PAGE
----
The official campaigns and how they are being reported in the mass media were criticised. The misuse of public money and resources by the government in promoting the case for staying in came in for particularly severe criticism. Specious economic “facts” – actually forecasts by the same neo-classical and neo-liberal economists who had failed to predict, or even understand, the causes of the 2007-8 financial crisis – were uninformative and counter-productive. It was agreed by the meeting that the decision whether to stay or leave turned on the effect this would have on the growth in solidarity, consciousness and ability to act of the working class, both nationally and internationally. This could not be assessed in a binary way,  rubbishing all counter-arguments without consideration and emphasising immediate effects. What was required was a dialectical approach which took into account the origins and continuing development of the EEC/EU and how its democratic structures and recognition of trade union rights had developed. Such analysis pointed to exit.

The meeting agreed on the importance of national self-determination. While this pointed to exit, the Scottish and Irish dimensions were complicating factors. The potential for exit to encourage Scottish independence, resulting in the fracture of the working class on the UK mainland, had to be factored in, as had the effect of re-introducing a de-facto border between Northern Ireland and the Republic. These considerations deserved debate, not partisan dismissal.

The meeting welcomed the decision by Croydon TUC to hold a public debate at Ruskin House on Thursday, 9 June to be introduced by Mark Serwotka (Stay) and Eddie Dempsey (Leave). The meeting commended the branch’s officers for encouraging Croydon TUC to take this initiative.

The Fortcoming EU Referendum

The Croydon Assembly last Saturday (6 June) was a great success. The Cedar Hall at Ruskin House was full and, with workshops in the morning and a plenary in the afternoon, it was more a day for debate and deliberation than a time to sit back and listen to leading figures on the Left give us their views on the way forward after the General Election.  Two of the key speakers, Philipa Harvey, Chair of the NUT, and Mark Serwotka, General Secretary of PCS, nevertheless, gave us plenty to think about.

Philipa Harvey, a classroom teacher in Croydon until she began her term as NUT President, described the folly of over-testing and over-examining school children. While Labour must share some of the blame for this, it is the Tories, driven by their pathological distrust of the teaching profession and fuelled  by the knowledge that their kids are taught under a different system (i.e. privately), who have pressed this to the extreme. Children, Philipa explained, are now to be tested from the age of four.  Yet the most successful education system in Europe (Finland), has one exam when kids complete their education and no formal testing.

The immense personal courage displayed by Mark Serwotka as he continues to battle for his public service members under continuous attack by the government while waiting for a heart transplant can only fill one with admiration. It makes a mockery of the ‘honours’ to be ‘bestowed’  on the great and good in the Queen’s Birthday Honours tomorrow. How disappointing that so few of those offered gongs and titles have the integrity to decline them; how disappointing that so many people who, until then we respected , lap them up while disingenuously claiming that they did so on behalf of their colleagues or their organisation. It was, however, on this occasion Mark’s views on the forthcoming EU referendum that attracted attention. Mark invariably talks sense, so it was something of a jolt when he argued that the forthcoming referendum would be a distraction for the Left and we should not get entangled in it.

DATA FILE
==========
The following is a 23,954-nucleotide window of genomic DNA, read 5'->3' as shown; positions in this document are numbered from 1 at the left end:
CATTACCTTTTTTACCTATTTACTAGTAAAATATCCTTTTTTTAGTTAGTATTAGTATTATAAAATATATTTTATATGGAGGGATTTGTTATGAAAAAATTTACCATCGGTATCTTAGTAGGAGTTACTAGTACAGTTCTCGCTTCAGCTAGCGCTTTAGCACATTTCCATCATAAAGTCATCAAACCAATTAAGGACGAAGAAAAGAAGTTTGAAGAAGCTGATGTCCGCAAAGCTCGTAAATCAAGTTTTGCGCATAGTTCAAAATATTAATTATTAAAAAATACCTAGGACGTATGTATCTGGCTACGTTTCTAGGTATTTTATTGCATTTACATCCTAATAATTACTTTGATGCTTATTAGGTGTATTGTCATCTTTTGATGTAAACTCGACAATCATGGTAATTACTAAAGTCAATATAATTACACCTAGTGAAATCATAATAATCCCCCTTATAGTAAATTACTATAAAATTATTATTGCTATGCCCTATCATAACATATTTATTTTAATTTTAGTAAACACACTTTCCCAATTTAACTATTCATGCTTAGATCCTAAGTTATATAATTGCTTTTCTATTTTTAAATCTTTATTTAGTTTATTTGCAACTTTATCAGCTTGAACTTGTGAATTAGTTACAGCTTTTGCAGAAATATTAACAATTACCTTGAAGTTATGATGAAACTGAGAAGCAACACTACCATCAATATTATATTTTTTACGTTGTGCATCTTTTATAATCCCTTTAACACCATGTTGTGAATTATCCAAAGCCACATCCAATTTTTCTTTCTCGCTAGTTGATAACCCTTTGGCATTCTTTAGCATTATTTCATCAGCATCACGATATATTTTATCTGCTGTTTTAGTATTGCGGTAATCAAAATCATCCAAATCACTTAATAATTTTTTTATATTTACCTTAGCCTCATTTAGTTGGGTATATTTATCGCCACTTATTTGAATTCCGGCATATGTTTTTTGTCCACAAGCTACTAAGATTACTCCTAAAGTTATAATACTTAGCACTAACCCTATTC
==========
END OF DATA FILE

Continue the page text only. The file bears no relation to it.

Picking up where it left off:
It is certainly the case that the trade unions will be split over continued membership of the EU while the Labour Party under any likely new leader will support continued membership even on the existing terms. Cameron’s strategy is clearly to obtain some cosmetic changes to these terms, probably no more than restrictions on who can claim welfare benefits. This, he hopes, will be sufficient to buy off any revolt within his own party. Those on the anti-EU wing of the Tories and UKIP will concentrate on the free movement of labour within the EU, a line that would have some logic if it were accompanied with restrictions on the free movement of capital, but without this it will tend to degenerate into xenophobia and racism. The big issue for workers is, however, their powerlessness within the EU due to the almost total absence of democracy and the corresponding influence of Big Business within its structures  – an influence so great that TTIP can apparently be rammed through regardless of any opposition workers within the EU can mount.  But do these difficulties mean that the Left and, in particular, the Communist Party can afford to turn its back on the EU Referendum?

Seamus Milne argued in the Guardian on Thursday (11 June) that what has been happening in Greece demonstrates that the case for radical change in Europe and a break from anti-democratic and corporate-controlled structures cannot be abandoned to the Right. Who is correct over this, Mark Serwotka or Seamus Milne?  I would tend to back Mark against Seamus nine time out of ten. This, I think, is the one in ten exception.